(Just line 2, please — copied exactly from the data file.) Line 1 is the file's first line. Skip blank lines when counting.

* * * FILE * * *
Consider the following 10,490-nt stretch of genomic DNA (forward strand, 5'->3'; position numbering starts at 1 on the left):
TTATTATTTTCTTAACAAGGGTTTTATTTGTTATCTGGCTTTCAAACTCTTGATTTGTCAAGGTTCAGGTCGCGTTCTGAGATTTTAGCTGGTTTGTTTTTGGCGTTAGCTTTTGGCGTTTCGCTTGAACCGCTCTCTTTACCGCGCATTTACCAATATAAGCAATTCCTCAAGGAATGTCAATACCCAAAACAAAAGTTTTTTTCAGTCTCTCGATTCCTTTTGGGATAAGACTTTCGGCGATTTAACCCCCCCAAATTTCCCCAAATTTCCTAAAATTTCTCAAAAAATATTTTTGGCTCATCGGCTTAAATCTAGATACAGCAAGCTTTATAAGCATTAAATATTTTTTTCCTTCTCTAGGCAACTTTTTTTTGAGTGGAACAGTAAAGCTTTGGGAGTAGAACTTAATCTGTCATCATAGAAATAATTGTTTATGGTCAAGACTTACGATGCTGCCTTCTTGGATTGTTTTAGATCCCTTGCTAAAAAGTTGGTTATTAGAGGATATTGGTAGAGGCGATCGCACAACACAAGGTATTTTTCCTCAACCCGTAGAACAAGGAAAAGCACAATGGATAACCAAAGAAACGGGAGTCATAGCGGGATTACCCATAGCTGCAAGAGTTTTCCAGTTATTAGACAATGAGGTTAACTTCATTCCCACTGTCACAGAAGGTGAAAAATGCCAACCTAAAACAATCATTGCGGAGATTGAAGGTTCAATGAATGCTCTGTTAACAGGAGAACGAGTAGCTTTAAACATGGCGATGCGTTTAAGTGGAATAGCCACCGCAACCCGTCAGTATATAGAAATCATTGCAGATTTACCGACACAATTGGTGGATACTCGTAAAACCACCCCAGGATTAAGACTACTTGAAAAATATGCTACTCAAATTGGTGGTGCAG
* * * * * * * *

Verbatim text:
TTATTATTTTCTTAACAAGGGTTTTATTTGTTATCTGGCTTTCAAACTCTTGATTTGTCAAGGTTCAGGTCGCGTTCTGAGATTTTAGCTGGTTTGTTTTTGGCGTTAGCTTTTGGCGTTTCGCTTGAACCGCTCTCTTTACCGCGCATTTACCAATATAAGCAATTCCTCAAGGAATGTCAATACCCAAAACAAAAGTTTTTTTCAGTCTCTCGATTCCTTTTGGGATAAGACTTTCGGCGATTTAACCCCCCCAAATTTCCCCAAATTTCCTAAAATTTCTCAAAAAATATTTTTGGCTCATCGGCTTAAATCTAGATACAGCAAGCTTTATAAGCATTAAATATTTTTTTCCTTCTCTAGGCAACTTTTTTTTGAGTGGAACAGTAAAGCTTTGGGAGTAGAACTTAATCTGTCATCATAGAAATAATTGTTTATGGTCAAGACTTACGATGCTGCCTTCTTGGATTGTTTTAGATCCCTTGCTAAAAAGTTGGTTATTAGAGGATATTGGTAGAGGCGATCGCACAACACAAGGTATTTTTCCTCAACCCGTAGAACAAGGAAAAGCACAATGGATAACCAAAGAAACGGGAGTCATAGCGGGATTACCCATAGCTGCAAGAGTTTTCCAGTTATTAGACAATGAGGTTAACTTCATTCCCACTGTCACAGAAGGTGAAAAATGCCAACCTAAAACAATCATTGCGGAGATTGAAGGTTCAATGAATGCTCTGTTAACAGGAGAACGAGTAGCTTTAAACATGGCGATGCGTTTAAGTGGAATAGCCACCGCAACCCGTCAGTATATAGAAATCATTGCAGATTTACCGACACAATTGGTGGATACTCGTAAAACCACCCCAGGATTAAGACTACTTGAAAAATATGCTACTCAAATTGGTGGTGCAG